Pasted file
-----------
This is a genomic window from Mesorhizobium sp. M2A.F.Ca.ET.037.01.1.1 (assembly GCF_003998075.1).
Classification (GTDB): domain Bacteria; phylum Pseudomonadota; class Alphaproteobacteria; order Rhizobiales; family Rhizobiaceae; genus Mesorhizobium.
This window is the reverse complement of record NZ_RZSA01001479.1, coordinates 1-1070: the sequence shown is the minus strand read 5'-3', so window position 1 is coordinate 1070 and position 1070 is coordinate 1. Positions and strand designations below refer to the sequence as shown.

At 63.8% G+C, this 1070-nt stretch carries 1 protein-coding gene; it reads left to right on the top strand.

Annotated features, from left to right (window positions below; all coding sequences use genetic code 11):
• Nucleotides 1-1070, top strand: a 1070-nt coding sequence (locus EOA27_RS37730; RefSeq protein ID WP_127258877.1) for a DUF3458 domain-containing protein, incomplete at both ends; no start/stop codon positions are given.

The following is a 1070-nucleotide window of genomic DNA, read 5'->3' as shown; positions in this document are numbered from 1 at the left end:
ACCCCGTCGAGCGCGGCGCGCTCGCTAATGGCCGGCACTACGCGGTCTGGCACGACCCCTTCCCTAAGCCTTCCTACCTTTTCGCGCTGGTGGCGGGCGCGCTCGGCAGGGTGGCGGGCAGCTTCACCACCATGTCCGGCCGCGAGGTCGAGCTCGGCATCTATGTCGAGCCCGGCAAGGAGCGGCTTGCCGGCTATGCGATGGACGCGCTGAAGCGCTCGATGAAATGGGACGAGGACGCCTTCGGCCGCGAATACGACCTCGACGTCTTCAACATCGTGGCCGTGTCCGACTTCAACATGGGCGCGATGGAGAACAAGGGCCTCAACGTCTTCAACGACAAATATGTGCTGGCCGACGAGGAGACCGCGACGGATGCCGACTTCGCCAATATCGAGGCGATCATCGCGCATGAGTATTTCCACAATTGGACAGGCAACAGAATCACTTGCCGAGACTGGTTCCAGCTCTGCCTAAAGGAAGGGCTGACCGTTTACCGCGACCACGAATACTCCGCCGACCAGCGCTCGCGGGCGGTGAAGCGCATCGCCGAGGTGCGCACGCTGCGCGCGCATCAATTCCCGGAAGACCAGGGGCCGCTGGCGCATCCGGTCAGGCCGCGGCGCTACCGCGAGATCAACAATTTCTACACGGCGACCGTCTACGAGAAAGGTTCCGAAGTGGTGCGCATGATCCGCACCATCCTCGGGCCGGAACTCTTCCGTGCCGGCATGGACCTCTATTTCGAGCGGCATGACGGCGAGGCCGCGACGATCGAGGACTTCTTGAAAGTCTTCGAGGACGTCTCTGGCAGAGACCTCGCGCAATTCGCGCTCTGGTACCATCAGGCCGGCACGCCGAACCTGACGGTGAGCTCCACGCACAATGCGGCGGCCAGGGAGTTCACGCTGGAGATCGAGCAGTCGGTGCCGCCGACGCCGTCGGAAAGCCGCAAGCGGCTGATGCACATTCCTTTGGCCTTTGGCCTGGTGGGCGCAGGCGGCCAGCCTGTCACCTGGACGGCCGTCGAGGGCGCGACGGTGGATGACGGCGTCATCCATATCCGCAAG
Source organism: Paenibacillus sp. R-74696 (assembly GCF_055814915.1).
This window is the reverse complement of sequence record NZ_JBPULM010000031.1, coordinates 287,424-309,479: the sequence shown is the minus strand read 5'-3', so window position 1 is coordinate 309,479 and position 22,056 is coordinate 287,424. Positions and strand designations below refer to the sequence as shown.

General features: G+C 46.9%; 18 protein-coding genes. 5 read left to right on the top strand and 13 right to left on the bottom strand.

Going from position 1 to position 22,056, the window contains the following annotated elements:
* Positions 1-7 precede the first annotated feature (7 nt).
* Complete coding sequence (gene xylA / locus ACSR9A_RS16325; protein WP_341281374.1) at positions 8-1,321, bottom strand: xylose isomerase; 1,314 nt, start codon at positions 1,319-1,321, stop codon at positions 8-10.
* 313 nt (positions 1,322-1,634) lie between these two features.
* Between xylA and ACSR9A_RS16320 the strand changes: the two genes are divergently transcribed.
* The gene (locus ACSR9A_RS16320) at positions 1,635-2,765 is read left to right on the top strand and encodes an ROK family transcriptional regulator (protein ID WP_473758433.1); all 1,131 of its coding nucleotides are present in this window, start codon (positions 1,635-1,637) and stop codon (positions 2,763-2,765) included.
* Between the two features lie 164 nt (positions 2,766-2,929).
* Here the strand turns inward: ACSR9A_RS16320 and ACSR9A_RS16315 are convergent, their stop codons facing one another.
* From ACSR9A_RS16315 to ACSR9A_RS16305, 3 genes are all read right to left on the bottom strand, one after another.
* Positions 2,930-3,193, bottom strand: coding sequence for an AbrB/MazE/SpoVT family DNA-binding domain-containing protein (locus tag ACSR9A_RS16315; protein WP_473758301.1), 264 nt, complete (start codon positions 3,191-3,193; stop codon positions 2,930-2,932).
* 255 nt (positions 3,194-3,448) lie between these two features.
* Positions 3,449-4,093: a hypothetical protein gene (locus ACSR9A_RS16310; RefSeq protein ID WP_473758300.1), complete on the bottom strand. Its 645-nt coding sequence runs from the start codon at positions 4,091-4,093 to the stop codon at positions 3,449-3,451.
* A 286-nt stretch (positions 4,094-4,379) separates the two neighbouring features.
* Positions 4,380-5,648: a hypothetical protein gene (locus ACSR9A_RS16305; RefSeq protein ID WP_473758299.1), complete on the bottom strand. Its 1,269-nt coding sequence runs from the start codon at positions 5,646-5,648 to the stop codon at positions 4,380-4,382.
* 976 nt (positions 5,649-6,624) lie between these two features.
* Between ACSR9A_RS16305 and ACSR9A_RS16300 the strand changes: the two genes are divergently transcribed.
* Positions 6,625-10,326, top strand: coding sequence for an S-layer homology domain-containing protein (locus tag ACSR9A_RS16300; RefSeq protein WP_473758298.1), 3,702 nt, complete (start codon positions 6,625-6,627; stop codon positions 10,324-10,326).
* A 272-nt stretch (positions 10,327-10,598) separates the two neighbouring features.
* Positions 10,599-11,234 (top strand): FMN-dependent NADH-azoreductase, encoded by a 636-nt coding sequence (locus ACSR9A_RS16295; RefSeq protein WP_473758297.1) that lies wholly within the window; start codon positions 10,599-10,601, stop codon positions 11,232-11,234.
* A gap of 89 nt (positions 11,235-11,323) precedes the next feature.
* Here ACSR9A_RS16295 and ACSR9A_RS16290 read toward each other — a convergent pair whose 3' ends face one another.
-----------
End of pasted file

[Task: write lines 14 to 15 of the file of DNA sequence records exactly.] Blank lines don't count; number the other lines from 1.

* Complete coding sequence (gene xylA / locus ACSR9A_RS16325; protein WP_341281374.1) at positions 8-1,321, bottom strand: xylose isomerase; 1,314 nt, start codon at positions 1,319-1,321, stop codon at positions 8-10.
* 313 nt (positions 1,322-1,634) lie between these two features.